Weaver's programming track record remains unparalleled, including such television classics as the still-running "Meet the Press" in news (it began on radio) to "Your Show of Shows", an entertainment giant starring Sid Caesar, Imogene Coca, Carl Reiner, and Howard Morris with a writing staff that included Mel Brooks, Neil Simon, Woody Allen, and Larry Gelbart.

EDUCATE AND ENTERTAIN

To students of the history of television, Pat Weaver will be remembered as one of the medium's pioneers. Yet, in his later years, Weaver viewed his television legacy with great disappointment. He believed that television had an obligation to expand the minds of its audience. Though a consummate showman and no highbrow, Weaver saw television's public service obligation as one to educate and entertain with a high level of artistry. For this, he was seen as a visionary who was sometimes too far ahead of his broadcasting colleagues.

Take, for example, the "Today" show, the morning broadcast that Weaver created with host Dave Garroway in 1952 to lure listeners away from morning radio. The original idea was to introduce the audience to the best and brightest of American thinkers. Writers, artists, scientists and the country's intelligentsia would use the leisurely morning time slot to expose viewers to new, cutting-edge ideas.

Originally, "The Tonight Show" (first titled "Broadway Open House"), he told our class, was created to expose Americans to the finest talent in the nation's artistic capital, New York City. Weaver wanted to take live cameras into Broadway theatres, opera houses and nightclubs to introduce audiences to new and undiscovered performers and creative works.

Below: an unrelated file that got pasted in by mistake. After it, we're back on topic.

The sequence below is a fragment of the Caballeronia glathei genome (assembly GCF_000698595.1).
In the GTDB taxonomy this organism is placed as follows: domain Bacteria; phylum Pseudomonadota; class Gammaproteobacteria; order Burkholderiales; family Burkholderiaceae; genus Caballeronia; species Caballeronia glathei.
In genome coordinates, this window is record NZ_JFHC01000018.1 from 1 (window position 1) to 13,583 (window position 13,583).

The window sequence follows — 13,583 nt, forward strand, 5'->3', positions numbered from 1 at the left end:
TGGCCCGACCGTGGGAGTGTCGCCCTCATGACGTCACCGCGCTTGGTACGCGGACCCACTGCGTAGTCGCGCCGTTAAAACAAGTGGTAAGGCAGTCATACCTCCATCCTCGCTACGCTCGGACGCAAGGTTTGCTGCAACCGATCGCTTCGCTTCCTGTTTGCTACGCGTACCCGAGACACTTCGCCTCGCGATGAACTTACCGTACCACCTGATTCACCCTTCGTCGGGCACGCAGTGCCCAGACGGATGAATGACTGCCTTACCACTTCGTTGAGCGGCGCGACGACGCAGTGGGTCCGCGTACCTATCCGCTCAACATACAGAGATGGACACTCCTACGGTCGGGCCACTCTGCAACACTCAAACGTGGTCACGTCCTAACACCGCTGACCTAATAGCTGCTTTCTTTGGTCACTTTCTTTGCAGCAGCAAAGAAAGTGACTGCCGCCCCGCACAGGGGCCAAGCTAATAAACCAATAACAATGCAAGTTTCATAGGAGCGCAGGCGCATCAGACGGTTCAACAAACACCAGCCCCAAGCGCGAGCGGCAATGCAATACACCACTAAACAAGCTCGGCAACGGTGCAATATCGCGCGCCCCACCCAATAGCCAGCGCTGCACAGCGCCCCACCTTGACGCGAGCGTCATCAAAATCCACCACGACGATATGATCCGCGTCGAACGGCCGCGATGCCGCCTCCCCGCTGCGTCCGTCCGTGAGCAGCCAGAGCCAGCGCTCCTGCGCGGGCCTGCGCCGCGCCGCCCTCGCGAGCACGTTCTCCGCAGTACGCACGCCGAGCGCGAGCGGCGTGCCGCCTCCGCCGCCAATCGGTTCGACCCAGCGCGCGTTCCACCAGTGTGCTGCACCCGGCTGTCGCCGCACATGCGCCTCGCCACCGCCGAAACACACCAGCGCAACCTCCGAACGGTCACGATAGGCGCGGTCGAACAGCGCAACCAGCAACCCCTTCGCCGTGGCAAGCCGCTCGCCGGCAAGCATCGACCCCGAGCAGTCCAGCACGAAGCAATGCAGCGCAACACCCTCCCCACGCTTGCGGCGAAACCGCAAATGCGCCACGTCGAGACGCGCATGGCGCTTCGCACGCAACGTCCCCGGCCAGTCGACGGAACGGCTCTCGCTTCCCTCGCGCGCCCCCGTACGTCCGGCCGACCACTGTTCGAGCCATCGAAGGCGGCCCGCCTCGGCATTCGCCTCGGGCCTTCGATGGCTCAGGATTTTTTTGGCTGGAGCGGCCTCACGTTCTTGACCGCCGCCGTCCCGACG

In essence, Pat Weaver wanted NBC's morning and late night programming to expose the common man to the best in American arts and culture. "It's very disappointing," he said. "There's occasional good things on, but there's no consistent arts programming." The "Today" show, he lamented, had become a series of quick segments to hawk books, movies and new products. "The Tonight Show" was little more than a vehicle for topical comedy. Weaver's disdain for his grown-up program creations was palpable.

It should come as no surprise that a man, who in 1954 was described by New Yorker magazine as TV's "most unrelenting thinker and most vocal theorist," would make enemies among the corporate bean counters. After eight years at NBC, Weaver had to relinquish control to Robert Sarnoff, the son of Gen. David Sarnoff (nicknamed "General Fangs" by Weaver), the head of RCA. Weaver left the network in 1956.

Weaver's vision for TV's future followed him after his NBC days. In the early 1960's, he became a pay-TV pioneer by heading STV (Subscription Television) in Los Angeles. The venture, which would offer movies and arts programming on a subscription basis, failed. Not because viewers didn't want it, but because media competitors used the courts and political system to block it.